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In non-story related works, do you write a new sentence with a capital letter after you quote something? For example, let's say I write a sentence quoting a question: The first question that is asked is "What is the meaning of life?"

Then I want to write another sentence after it, such as: The second question that is asked is "Why do we wonder about this?"

Do I put it after the first sentence that ends with a quote, like this:

The first question that is asked is "What is the meaning of life?" The second question that is asked is "Why do we wonder about this?"

Or do I start a new paragraph?

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In the instance you describe I would certainly write the quotations as separate sentences, as you illustrate. It would not be appropriate to start a new paragraph, as both sentences appertain to the same topic.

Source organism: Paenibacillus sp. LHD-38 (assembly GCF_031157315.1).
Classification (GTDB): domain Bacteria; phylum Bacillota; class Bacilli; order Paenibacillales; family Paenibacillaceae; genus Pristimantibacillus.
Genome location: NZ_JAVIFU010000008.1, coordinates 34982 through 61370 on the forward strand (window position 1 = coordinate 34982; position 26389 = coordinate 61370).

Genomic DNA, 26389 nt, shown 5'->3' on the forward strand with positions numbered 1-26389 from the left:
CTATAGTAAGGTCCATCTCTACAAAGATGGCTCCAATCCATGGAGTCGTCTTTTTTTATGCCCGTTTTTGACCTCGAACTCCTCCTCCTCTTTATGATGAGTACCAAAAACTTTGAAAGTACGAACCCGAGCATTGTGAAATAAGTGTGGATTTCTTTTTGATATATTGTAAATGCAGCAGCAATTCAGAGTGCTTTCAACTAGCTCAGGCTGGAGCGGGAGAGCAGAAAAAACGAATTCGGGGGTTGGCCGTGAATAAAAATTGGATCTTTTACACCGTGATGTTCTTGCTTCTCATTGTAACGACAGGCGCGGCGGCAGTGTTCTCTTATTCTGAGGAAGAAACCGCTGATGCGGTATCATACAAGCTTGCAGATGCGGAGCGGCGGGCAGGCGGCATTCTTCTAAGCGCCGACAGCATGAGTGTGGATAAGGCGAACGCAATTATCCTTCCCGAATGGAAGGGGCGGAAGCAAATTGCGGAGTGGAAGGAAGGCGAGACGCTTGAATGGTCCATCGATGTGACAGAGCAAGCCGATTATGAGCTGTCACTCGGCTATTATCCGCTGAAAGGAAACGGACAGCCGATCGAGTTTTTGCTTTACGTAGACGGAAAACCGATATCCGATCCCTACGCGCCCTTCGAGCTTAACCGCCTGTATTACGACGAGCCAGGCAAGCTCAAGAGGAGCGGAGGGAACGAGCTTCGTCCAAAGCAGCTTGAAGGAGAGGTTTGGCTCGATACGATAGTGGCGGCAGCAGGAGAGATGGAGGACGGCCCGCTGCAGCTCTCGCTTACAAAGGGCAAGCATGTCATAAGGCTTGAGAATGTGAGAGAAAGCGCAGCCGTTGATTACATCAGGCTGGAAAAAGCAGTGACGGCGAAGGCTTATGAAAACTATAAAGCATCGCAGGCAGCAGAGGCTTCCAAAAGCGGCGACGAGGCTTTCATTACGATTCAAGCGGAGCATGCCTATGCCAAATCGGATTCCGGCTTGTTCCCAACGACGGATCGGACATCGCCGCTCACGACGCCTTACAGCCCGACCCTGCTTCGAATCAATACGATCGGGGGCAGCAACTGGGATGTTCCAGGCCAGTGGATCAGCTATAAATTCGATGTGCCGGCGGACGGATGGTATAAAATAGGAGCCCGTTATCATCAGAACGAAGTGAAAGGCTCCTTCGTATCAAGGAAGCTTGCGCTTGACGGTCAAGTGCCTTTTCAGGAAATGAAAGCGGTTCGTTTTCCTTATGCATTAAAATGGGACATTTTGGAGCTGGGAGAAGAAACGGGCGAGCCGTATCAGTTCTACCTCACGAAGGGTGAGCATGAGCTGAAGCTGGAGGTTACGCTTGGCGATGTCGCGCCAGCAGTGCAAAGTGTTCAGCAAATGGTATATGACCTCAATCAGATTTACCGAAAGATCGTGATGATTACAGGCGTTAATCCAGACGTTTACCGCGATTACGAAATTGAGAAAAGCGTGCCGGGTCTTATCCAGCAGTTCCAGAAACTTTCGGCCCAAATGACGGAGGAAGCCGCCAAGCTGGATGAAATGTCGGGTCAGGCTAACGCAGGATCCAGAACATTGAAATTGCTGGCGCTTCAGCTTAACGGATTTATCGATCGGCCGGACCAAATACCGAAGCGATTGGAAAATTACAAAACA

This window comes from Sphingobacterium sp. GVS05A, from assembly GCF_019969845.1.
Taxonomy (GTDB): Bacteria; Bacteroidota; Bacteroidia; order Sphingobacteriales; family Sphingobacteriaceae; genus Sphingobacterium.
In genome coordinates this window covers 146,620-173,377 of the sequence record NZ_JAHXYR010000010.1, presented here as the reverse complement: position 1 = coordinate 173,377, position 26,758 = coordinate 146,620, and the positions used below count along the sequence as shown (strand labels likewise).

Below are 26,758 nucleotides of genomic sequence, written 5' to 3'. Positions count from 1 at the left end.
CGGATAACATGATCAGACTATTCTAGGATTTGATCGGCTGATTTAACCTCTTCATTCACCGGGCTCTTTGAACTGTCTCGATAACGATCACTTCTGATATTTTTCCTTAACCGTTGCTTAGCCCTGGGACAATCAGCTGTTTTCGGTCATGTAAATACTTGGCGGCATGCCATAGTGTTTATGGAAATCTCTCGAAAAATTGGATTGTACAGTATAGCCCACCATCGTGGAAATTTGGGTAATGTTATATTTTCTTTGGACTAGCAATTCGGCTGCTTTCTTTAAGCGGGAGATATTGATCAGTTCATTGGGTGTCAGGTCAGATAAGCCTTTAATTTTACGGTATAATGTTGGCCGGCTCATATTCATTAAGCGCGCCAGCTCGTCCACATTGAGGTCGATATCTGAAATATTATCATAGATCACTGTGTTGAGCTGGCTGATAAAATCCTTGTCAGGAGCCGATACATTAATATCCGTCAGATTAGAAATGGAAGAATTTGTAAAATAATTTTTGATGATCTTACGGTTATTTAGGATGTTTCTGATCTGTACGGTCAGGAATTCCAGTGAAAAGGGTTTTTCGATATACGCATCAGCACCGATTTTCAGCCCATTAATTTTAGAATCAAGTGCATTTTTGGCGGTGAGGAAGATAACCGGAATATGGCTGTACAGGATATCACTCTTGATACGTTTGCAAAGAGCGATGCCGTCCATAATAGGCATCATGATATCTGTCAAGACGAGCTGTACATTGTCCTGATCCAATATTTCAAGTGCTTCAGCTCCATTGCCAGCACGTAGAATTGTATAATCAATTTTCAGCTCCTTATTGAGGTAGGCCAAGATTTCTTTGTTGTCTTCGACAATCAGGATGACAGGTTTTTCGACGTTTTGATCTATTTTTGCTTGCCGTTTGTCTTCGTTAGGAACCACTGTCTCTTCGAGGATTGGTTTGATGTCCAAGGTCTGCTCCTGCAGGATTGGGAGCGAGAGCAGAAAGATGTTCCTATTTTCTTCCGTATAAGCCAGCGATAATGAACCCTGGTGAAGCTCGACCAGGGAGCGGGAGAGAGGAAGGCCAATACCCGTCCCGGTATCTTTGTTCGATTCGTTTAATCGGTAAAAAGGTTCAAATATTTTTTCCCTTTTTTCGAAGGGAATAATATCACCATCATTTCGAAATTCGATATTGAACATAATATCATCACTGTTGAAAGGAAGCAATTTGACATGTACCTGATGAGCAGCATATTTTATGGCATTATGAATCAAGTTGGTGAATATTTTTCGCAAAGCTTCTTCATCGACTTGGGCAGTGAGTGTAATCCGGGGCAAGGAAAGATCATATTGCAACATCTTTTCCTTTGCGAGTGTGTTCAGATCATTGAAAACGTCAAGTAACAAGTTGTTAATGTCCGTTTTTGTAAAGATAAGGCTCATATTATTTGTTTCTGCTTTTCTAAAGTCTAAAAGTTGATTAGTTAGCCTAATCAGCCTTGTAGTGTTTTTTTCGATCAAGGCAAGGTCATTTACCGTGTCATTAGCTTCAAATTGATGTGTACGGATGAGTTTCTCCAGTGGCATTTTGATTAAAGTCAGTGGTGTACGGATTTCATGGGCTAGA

There are, however, circumstances in which one could easily continue the same sentence after a quotation. Consider the following:

John said "I insist you listen to me", and then sat down.

Mary said "no" whilst shaking her head.

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  • Was he playing musical chairs? Nov 9 '16 at 22:57
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Not necessarily.

If the content of the quotation marks are a complete sentence, then you punctuate it like a sentence.

The first question that is asked is "What is the meaning of life?"

But if it is not a sentence it is not punctuated ike one.

The first question asked was to define "the meaning of life".

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